HTML and CSS Reference
In-Depth Information
The syntax is fairly simple: a specialized rule in a style sheet, prefixed with an @ symbol (and such special
rules are called at-rules ), defines a customized font name that can be used throughout the rest of the style
sheet. That definition also includes a src property to specify a source font file residing on the web server,
and it may include a few other properties describing the font. When the new custom font name appears in
a CSS rule elsewhere in the style sheet, the browser will first seek any locally installed fonts by that name
and, if it doesn't find one, will download the font file from the server to use for rendering the text.
Listing 10-26 shows a simple @font-face rule, specifying the family name “Lobster Two” and a source
reference using the familiar url(...) data type to indicate the file's location on the server. Quotation
marks around the family name are optional if the name is a single word, but multi-word names need to be
enclosed in quotes. After the @font-face rule is a rule for h1 elements, with Lobster Two appearing as
just another font in the list. If the embedded font can't be used for any reason—if the file is missing, if the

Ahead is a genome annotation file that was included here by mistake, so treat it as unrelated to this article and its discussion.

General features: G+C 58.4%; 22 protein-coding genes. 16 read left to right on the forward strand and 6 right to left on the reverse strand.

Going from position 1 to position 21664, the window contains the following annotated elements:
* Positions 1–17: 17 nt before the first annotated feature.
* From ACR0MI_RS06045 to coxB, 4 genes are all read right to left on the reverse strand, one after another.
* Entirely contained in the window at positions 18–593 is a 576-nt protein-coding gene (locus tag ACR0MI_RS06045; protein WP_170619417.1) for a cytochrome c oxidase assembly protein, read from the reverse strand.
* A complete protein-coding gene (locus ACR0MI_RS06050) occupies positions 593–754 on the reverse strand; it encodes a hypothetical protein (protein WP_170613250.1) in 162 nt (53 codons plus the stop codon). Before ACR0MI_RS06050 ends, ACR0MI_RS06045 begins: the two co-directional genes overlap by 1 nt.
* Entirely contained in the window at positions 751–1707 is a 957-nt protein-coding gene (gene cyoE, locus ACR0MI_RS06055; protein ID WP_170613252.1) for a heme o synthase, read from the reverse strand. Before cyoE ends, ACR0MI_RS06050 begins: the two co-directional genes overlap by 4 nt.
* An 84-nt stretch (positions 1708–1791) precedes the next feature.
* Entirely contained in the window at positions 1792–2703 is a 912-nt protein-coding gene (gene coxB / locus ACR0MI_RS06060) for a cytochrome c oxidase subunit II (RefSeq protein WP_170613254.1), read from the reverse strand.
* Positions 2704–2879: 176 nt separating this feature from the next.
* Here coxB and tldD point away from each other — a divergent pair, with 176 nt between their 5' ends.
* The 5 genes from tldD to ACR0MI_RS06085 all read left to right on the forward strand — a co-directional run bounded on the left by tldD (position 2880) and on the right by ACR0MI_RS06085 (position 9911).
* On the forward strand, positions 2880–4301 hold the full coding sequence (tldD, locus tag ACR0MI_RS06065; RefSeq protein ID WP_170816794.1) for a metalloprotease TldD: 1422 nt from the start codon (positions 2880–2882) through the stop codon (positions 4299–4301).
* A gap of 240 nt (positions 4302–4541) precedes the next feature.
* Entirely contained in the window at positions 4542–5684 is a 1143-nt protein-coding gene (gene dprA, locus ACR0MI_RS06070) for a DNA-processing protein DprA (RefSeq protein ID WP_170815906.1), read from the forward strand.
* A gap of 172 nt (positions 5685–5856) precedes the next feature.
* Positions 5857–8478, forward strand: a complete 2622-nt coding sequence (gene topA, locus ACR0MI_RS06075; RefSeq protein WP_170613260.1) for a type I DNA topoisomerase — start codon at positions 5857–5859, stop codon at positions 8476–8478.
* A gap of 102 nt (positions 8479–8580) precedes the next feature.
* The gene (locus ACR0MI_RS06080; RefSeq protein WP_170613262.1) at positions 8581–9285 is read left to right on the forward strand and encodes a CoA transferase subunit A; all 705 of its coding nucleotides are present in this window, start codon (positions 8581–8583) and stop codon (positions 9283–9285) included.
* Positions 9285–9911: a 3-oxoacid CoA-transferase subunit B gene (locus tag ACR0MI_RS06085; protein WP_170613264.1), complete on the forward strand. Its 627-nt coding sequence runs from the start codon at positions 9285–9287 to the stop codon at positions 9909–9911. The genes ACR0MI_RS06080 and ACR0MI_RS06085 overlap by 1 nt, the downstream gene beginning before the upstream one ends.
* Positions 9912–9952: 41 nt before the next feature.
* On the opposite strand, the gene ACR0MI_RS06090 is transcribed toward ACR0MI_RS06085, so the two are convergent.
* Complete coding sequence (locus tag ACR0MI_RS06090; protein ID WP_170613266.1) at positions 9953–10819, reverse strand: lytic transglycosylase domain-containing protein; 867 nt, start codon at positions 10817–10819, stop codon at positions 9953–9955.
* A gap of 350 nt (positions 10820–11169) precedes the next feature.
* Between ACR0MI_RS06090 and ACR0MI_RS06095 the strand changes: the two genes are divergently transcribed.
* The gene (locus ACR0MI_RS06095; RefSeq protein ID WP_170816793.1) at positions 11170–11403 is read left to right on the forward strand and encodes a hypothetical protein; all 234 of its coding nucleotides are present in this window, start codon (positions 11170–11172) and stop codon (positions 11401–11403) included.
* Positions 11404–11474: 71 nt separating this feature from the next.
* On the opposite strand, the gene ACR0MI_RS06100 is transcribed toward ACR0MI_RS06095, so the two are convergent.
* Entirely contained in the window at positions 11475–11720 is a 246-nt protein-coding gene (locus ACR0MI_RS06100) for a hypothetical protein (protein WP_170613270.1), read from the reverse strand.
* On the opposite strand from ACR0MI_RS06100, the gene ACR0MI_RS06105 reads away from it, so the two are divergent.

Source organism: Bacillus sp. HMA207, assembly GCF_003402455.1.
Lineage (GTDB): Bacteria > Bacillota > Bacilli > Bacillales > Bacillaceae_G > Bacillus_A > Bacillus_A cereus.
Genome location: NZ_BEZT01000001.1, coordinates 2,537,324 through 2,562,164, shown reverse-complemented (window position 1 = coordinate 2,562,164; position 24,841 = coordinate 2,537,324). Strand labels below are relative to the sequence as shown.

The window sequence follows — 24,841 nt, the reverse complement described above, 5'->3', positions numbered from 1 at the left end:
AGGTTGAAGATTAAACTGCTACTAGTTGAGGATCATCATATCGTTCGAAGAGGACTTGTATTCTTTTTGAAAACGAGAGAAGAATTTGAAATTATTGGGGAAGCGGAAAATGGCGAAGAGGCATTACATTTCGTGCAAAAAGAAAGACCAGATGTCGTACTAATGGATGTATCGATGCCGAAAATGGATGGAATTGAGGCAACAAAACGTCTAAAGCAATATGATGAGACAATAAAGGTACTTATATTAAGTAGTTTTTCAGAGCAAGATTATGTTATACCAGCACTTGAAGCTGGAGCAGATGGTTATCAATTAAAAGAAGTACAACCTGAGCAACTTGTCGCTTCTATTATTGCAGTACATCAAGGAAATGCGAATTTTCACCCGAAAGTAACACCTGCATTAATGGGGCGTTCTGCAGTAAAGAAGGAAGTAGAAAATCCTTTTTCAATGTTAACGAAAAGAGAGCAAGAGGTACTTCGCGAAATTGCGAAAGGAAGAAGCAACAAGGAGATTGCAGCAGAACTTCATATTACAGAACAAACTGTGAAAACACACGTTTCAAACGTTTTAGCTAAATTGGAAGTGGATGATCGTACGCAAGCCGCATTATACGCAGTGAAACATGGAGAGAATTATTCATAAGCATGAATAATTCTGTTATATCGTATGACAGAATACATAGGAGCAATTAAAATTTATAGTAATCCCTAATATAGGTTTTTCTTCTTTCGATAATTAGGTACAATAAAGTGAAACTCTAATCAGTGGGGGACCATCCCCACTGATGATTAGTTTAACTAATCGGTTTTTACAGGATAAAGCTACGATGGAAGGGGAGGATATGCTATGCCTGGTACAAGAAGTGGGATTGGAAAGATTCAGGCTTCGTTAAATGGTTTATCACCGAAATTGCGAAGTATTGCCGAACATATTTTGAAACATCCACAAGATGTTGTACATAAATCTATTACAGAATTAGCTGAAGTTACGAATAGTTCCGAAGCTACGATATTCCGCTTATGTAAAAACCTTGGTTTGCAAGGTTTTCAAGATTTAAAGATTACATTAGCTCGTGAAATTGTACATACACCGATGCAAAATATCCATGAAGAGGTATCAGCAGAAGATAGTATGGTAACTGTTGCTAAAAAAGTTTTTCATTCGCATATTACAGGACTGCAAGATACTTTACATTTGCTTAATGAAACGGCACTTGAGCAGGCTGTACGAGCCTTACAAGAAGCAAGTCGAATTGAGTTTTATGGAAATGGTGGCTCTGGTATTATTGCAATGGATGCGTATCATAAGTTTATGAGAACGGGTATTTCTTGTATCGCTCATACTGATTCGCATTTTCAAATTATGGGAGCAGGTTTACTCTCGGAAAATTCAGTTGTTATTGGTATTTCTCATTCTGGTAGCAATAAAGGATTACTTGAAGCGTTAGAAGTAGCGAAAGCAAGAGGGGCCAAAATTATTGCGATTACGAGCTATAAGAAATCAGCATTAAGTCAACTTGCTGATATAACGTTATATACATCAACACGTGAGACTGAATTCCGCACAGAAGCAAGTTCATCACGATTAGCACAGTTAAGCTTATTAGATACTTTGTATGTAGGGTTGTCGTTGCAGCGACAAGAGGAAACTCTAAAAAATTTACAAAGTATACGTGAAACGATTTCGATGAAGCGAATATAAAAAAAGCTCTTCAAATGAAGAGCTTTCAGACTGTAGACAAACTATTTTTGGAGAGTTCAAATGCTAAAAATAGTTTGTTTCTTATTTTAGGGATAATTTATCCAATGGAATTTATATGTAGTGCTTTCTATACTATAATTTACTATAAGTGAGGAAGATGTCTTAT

browser can't support the file format, or if the browser doesn't support @font-face at all—the browser will
use the next alternative typeface.
Listing 10-26. An @font-face rule defines an embedded web font
@font-face {
font-family: "Lobster Two";
src: url(fonts/LobsterTwo-Regular.woff);
h1 {
font: normal 60px/1.1 "Lobster Two", "Monotype Corsiva", cursive;
margin: 0;
According to these rules, browsers that support web fonts (and that support the WOFF format; more on
font formats in a minute) will display h1 elements in Lobster Two at 60 pixels, shown in Figure 10-22. This
is an open source typeface designed by Pablo Impallari and available for free from his website
( ). Browsers that can't display the embedded font will instead display Monotype
Corsiva, a fairly common system font, or else they'll fall back to a generic cursive typeface.
Figure 10-22. A heading displayed in Lobster Two, a font that isn't likely to be installed on the viewer's computer
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